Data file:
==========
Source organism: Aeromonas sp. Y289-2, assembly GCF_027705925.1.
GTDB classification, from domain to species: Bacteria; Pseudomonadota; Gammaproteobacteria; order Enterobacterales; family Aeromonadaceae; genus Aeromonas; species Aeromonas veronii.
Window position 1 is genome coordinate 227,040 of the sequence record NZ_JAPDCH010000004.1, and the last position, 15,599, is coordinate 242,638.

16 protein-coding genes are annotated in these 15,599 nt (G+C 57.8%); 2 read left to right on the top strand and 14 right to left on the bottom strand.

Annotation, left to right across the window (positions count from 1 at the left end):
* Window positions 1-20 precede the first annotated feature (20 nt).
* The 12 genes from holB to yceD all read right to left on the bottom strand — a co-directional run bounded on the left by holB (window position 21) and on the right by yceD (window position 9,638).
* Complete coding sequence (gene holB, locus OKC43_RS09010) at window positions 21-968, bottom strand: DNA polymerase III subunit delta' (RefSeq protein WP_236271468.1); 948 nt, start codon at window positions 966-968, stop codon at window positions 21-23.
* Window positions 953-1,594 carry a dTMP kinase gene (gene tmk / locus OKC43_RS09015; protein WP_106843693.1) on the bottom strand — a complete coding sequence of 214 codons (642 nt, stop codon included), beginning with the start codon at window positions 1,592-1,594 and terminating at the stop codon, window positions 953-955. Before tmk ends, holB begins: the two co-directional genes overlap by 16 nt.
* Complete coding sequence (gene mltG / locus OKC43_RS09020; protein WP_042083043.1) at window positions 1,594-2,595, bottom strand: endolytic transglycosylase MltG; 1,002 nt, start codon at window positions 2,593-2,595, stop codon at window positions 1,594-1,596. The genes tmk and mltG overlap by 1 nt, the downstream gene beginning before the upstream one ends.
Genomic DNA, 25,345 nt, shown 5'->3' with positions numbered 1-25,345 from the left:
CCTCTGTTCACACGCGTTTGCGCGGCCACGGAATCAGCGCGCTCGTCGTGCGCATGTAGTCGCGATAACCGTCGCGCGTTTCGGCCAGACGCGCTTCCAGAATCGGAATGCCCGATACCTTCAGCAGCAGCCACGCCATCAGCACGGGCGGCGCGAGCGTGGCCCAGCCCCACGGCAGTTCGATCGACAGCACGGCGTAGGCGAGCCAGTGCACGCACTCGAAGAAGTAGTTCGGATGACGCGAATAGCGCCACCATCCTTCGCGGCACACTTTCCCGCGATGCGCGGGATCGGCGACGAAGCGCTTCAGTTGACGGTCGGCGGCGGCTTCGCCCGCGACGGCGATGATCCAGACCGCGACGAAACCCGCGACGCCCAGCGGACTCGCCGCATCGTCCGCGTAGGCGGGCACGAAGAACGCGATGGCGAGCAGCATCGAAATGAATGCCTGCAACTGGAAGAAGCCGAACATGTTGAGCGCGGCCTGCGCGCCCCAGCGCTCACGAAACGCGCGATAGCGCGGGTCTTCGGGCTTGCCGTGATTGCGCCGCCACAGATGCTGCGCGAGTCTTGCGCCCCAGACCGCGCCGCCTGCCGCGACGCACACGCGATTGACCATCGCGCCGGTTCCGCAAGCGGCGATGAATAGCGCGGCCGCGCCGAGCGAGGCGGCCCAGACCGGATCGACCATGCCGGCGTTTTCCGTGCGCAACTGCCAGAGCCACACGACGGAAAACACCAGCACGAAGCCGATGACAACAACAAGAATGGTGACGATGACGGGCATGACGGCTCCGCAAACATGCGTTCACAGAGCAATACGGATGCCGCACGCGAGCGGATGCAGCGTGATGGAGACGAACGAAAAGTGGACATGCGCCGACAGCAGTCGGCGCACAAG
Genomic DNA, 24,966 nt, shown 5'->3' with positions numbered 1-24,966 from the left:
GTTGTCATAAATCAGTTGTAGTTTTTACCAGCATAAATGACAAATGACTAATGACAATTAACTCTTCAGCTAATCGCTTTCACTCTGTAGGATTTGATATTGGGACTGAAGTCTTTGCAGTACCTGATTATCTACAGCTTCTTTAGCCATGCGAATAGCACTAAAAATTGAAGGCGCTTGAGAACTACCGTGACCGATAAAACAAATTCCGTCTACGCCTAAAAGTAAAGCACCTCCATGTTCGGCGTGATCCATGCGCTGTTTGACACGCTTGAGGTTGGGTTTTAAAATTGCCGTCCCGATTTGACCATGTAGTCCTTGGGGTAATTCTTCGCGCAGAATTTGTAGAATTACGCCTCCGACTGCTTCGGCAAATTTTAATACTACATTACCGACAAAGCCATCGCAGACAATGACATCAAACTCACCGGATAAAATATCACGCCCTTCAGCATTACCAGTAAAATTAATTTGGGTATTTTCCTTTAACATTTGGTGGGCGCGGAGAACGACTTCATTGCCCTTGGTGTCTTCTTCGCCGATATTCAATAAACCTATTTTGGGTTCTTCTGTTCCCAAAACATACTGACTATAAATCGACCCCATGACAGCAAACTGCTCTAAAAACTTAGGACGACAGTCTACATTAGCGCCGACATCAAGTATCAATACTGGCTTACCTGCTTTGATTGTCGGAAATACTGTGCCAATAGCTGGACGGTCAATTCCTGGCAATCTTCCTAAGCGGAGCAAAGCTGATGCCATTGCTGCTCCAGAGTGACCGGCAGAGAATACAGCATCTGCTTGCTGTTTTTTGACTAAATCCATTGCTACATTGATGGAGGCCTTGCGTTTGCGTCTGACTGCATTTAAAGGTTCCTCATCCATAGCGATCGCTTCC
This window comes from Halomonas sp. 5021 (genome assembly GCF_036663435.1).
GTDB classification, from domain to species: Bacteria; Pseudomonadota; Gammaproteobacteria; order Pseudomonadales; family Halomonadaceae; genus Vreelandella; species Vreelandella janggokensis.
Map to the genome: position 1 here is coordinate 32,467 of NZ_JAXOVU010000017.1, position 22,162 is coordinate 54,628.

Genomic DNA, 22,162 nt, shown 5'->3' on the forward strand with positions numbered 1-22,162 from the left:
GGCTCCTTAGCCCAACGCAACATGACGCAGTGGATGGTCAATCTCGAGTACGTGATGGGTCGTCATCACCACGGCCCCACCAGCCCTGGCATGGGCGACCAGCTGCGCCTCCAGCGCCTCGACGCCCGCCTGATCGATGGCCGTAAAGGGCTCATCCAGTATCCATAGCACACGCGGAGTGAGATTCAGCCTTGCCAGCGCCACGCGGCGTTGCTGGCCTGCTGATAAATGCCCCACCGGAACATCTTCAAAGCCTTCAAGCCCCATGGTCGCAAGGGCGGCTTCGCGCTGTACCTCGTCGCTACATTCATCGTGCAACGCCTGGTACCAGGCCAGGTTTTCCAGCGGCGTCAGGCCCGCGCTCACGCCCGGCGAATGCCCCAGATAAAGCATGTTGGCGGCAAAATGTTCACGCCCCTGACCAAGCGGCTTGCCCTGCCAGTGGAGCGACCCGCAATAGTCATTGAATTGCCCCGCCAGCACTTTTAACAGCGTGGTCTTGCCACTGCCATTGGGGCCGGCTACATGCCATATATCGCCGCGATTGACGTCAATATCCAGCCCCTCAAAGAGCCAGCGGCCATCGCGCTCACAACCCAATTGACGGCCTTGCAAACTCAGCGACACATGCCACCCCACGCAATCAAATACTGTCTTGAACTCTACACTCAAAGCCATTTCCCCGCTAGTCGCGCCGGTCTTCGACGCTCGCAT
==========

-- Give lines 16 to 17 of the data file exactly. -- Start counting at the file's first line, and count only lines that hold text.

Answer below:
GTDB classification, from domain to species: Bacteria; Pseudomonadota; Gammaproteobacteria; order Pseudomonadales; family Halomonadaceae; genus Vreelandella; species Vreelandella janggokensis.
Map to the genome: position 1 here is coordinate 32,467 of NZ_JAXOVU010000017.1, position 22,162 is coordinate 54,628.